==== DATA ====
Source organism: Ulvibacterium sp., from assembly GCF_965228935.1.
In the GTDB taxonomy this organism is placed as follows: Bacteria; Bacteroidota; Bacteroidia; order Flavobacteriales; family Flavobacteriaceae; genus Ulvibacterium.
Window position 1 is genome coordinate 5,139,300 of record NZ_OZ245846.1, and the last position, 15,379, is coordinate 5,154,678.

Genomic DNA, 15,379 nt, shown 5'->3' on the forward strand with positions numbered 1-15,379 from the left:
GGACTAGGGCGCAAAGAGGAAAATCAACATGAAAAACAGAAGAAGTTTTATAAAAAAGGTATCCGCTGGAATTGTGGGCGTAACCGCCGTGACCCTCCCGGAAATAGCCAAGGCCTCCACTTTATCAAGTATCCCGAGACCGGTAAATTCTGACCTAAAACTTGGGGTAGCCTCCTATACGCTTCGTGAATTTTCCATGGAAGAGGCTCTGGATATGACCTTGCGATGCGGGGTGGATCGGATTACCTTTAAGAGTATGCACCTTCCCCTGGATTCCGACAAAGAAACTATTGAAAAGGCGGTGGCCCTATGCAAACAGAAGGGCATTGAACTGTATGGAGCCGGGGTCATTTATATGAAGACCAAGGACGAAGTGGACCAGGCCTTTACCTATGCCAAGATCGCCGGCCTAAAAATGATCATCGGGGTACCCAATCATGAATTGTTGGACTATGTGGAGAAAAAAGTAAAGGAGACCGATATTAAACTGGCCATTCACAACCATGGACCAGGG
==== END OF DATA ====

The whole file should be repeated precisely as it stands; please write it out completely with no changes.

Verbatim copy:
Source organism: Ulvibacterium sp., from assembly GCF_965228935.1.
In the GTDB taxonomy this organism is placed as follows: Bacteria; Bacteroidota; Bacteroidia; order Flavobacteriales; family Flavobacteriaceae; genus Ulvibacterium.
Window position 1 is genome coordinate 5,139,300 of record NZ_OZ245846.1, and the last position, 15,379, is coordinate 5,154,678.

Genomic DNA, 15,379 nt, shown 5'->3' on the forward strand with positions numbered 1-15,379 from the left:
GGACTAGGGCGCAAAGAGGAAAATCAACATGAAAAACAGAAGAAGTTTTATAAAAAAGGTATCCGCTGGAATTGTGGGCGTAACCGCCGTGACCCTCCCGGAAATAGCCAAGGCCTCCACTTTATCAAGTATCCCGAGACCGGTAAATTCTGACCTAAAACTTGGGGTAGCCTCCTATACGCTTCGTGAATTTTCCATGGAAGAGGCTCTGGATATGACCTTGCGATGCGGGGTGGATCGGATTACCTTTAAGAGTATGCACCTTCCCCTGGATTCCGACAAAGAAACTATTGAAAAGGCGGTGGCCCTATGCAAACAGAAGGGCATTGAACTGTATGGAGCCGGGGTCATTTATATGAAGACCAAGGACGAAGTGGACCAGGCCTTTACCTATGCCAAGATCGCCGGCCTAAAAATGATCATCGGGGTACCCAATCATGAATTGTTGGACTATGTGGAGAAAAAAGTAAAGGAGACCGATATTAAACTGGCCATTCACAACCATGGACCAGGG